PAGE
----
The promise of self-driving cars is to take our vehicle fleets from 5% utilization to near-100% utilization, reducing congestion, parking problems, emissions and road accidents. But what if the cheapest way to "park" your autonomous vehicle is to have it endlessly circle the block while you're at work? What do we do about the lost jobs of bus-, truck- and cab-drivers? How will we pay for roads if gas-tax revenues plummet thanks to all-electric fleets? Read the rest

100 million VWs can be unlocked with a $40 cracker (and other cars aren't much better)

In Lock It and Still Lose It—On the (In)Security of Automotive Remote Keyless Entry Systems, a paper given at the current Usenix Security conference in Austin, researchers with a proven track record of uncovering serious defects in automotive keyless entry and ignition systems revealed a technique for unlocking over 100,000 million Volkswagen cars, using $40 worth of hardware; they also revealed a technique for hijacking the locking systems of millions of other vehicles from other manufacturers. Read the rest

Profile of People's Ride: a co-operative, driver-owned alternative to Uber

People's Ride is a co-op ride-hailing company in Grand Rapids, Michigan: drivers own the service in common and collectively decide how to spend its profits (for example, on deploying an app to go with its website); for-profit competitors like Uber take 30% commissions from their drivers and deliver them to investors, while People's Ride spends all the revenue paying drivers and improving the service. Read the rest

Return of Dieselgate: 3 more hidden programs found in VW Audi/Porsche firmware

The German newspaper Bild am Sonntag says that US investigators have discovered three more hidden cheat apps in a Volkswagen product line: these ones were discovered in 3-liter Audi diesels. Read the rest

Big rigs can be hijacked and driven with software-based attacks

In a two-month-long class assignment, researchers from the University of Michigan found vulnerabilities in J1939, the standard for networking in big rigs and other large industrial vehicles, that allowed them to control the acceleration, braking, and instrument panels of their target vehicles. Read the rest

San Francisco's bike lanes have become Uber's pickup/dropoff zones (and the cops don't care)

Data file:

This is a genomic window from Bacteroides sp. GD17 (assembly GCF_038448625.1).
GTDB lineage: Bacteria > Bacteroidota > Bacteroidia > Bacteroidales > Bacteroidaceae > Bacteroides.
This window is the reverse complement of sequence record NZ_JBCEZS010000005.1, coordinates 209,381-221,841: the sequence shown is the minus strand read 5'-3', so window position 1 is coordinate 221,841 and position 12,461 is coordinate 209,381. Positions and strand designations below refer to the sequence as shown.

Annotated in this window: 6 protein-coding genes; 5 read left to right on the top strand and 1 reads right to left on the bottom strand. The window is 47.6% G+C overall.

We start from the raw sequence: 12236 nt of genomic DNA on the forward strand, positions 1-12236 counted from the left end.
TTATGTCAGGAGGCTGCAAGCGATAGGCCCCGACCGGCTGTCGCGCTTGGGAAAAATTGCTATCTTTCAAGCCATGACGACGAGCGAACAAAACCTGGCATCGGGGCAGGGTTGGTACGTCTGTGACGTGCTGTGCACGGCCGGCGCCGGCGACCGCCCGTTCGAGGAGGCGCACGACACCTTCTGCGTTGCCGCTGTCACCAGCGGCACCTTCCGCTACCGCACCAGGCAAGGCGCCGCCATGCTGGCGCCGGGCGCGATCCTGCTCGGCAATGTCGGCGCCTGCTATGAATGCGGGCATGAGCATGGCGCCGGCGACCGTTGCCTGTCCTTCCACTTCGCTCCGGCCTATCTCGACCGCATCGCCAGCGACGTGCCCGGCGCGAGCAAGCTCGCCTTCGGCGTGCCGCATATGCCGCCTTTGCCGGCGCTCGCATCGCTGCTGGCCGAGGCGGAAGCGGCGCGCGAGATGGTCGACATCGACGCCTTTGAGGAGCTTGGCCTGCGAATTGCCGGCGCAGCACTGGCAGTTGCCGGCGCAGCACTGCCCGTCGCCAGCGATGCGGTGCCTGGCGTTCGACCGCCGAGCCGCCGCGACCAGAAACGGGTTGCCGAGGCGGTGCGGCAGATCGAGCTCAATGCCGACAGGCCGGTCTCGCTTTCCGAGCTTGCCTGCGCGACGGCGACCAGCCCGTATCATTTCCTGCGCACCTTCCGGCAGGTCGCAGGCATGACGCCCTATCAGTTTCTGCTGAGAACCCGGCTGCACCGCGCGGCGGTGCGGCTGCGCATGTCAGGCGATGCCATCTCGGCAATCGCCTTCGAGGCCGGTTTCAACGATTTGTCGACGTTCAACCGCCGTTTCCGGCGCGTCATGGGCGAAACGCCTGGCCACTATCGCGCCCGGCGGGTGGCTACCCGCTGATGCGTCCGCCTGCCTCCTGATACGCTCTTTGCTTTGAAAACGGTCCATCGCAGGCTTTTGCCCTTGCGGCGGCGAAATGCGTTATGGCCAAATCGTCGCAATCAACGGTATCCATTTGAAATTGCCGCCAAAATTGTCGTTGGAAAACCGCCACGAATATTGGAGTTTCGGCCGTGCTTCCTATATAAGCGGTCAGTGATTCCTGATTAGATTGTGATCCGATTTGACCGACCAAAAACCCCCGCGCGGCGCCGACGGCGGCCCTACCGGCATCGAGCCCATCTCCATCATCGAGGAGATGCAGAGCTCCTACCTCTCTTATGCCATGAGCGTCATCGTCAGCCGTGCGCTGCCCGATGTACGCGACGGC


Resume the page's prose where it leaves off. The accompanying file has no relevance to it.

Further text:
It's no secret that San Francisco's cops hate cyclists -- they won't investigate hit-and-runs, they blame cyclists for accidents and harass them, they run them down in bike lanes -- so it's no surprise that they stand by idly while San Francisco's busy biking lanes are turned into pick-up and drop-off zones by Uber and Lyft drivers, forcing cyclists to swerve into traffic. Read the rest

To hell with the Trolley Problem: here's a much more interesting list of self-driving car weirdnesses

Jan Chipchase has assembled a provocative, imaginative, excellent list of "driver behaviors in a world of autonomous mobility" that go far beyond the lazy exercise of porting the "trolley problem" to self-driving cars and other autonomous vehicles, including flying drones. Read the rest

Rolls-Royce's futuristic self-driving luxury car

Revealed yesterday in London, the Rolls-Royce 103EX is the car company's vision for a futuristic luxury autonomous whip. The (way) over-the-top concept car features a massive OLED display, Macassar wood detailing, silk carpeting, and an artificial intelligence named Eleanor.

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Kickstarting beltbuckle multitools

Tony Zentil, a mechanical engineer, has a fully funded Kickstarter for a variety of multitool belt-buckles aimed at skateboarders, snowboarders, and motorcyclists -- they're a significant advance on my old, beloved 686 belt-buckle stolen by the security staff of London Gatwick airport in 2011. Read the rest